Freelancers struggle with pricing.
They might be new and uninformed about their market. They might be desperate for income. The temptation is to price low in order to get the maximum amount of work. They think they can’t say no to any job, and undersell in order to get as many jobs as possible.
First, understand one thing: shoddy work doesn’t work. If you’re not providing an excellent service or skill set, your financial situation will reflect it. By “underselling” we mean high quality work without equally high and valued pay, not low-quality work for high-quality pay.
1. Tying Price To Self-Worth
What people pay you is in exchange for goods or a service, not a reflection of your worth or value as a human.
It’s not a reflection of your confidence level in the given moment. Women are particularly notorious for basing pricing structures on factors that are outside of the goods/service realm. A 2006 study (A Behavioral Study of Pricing Decisions: A Focus on Gender) found that one of the reasons women tended to earn less than men is because they tied pricing into feelings about clients and themselves.
Your feelings towards your client should not affect your pricing structure. Determine the rate you’re willing to exchange goods and services for, and stick with it. While there are some exceptions, straddling the fence between building loyal relationships and undercharging is a very difficult place to make a comfortable living. You’ll grow to resent customers (even ones you like) that grow used to getting something cheap. Train them from the start what you charge.
Remember, what you offer is not who you are. The value of each is separate.
2. Ignoring What The Market Is Doing
Trying to be the cheapest person for hire doesn’t do you any favors. Do you really want to start a price war with your competitors when it means you won’t even earn enough money to make a living?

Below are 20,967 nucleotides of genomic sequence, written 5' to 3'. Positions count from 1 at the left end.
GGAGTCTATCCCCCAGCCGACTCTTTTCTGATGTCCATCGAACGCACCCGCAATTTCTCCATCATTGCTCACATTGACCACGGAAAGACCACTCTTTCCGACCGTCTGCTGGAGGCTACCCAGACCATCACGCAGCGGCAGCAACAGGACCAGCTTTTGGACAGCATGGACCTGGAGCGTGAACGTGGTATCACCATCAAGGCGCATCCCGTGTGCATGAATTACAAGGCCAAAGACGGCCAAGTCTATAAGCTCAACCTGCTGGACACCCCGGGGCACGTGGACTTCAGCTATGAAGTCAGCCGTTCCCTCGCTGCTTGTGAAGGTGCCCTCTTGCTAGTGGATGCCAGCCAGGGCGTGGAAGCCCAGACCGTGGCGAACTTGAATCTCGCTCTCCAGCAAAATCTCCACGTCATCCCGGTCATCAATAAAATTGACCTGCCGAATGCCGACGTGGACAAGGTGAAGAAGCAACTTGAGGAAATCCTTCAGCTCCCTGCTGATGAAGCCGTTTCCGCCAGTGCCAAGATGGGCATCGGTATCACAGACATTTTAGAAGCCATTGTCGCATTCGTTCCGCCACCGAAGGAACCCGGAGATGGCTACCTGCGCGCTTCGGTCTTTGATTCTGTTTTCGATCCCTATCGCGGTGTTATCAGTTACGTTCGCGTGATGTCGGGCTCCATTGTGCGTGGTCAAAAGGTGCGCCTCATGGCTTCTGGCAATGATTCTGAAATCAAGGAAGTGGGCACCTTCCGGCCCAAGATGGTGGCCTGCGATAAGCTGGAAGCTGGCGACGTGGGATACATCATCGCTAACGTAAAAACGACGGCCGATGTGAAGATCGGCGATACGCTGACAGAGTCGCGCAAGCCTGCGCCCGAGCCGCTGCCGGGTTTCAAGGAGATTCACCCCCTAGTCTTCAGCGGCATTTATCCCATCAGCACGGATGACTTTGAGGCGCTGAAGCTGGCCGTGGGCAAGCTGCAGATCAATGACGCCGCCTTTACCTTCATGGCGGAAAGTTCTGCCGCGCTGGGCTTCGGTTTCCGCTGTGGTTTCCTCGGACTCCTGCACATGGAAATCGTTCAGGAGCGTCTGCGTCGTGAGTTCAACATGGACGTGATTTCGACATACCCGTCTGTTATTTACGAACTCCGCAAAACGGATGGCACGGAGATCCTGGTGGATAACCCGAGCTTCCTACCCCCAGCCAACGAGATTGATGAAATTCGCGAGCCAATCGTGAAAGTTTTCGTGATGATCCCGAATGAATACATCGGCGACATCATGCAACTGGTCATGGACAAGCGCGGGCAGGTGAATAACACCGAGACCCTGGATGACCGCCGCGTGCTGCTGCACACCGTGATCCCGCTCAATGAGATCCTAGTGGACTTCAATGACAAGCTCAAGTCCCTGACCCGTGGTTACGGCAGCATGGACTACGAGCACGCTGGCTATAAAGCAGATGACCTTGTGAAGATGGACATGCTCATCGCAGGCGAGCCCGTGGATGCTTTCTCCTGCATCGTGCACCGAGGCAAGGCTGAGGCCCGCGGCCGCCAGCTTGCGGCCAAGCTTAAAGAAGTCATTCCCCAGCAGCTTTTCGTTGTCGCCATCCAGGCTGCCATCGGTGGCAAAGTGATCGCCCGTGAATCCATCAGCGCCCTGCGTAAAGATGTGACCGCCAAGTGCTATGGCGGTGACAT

Prices that are too low in respect to their high-quality work might only attract customers that want great things for cheap. While that doesn’t mean they are bad people or unimportant customers, it does mean they come with a different attitude than a client who says “You’re the expert. I’m happy to pay you what you ask.” What works in a retail world is not necessarily great for a freelancer.
For whatever reason, clients who pay the least often demand the most in return. Underselling the market attracts those who aren’t actually in your market. Stay competitive in your market, and don’t seek a lower bracket.
3. Undervaluing Your Experience
If you’ve been doing something for a decade, you’d better not be charging the same rate you started at.
That decade of experience? It’s valuable. It is made of time, mistakes, hardship, self-taught skills – and it’s worth something. All of that time you’ve spent learning and becoming an expert have carry-over value. That is, it isn’t too much to expect future customers who benefit from your experience to pay for it, even if it means you can actually work faster than you did early on. The better you get, and the less time it takes you, the more you charge. Your rate increases.
Your experience has value. Charge customers if they want to make use of it.
4. Too Many Free Lunches
Do you find yourself practically giving things away?
It’s fine to give back to your community. Donate to worthy causes, teach others how to do something, write useful tips on your blog. But if you find most of your time dedicated to work you aren’t seeing any financial return for, and instead are getting more requests for something for free, the balance is way off.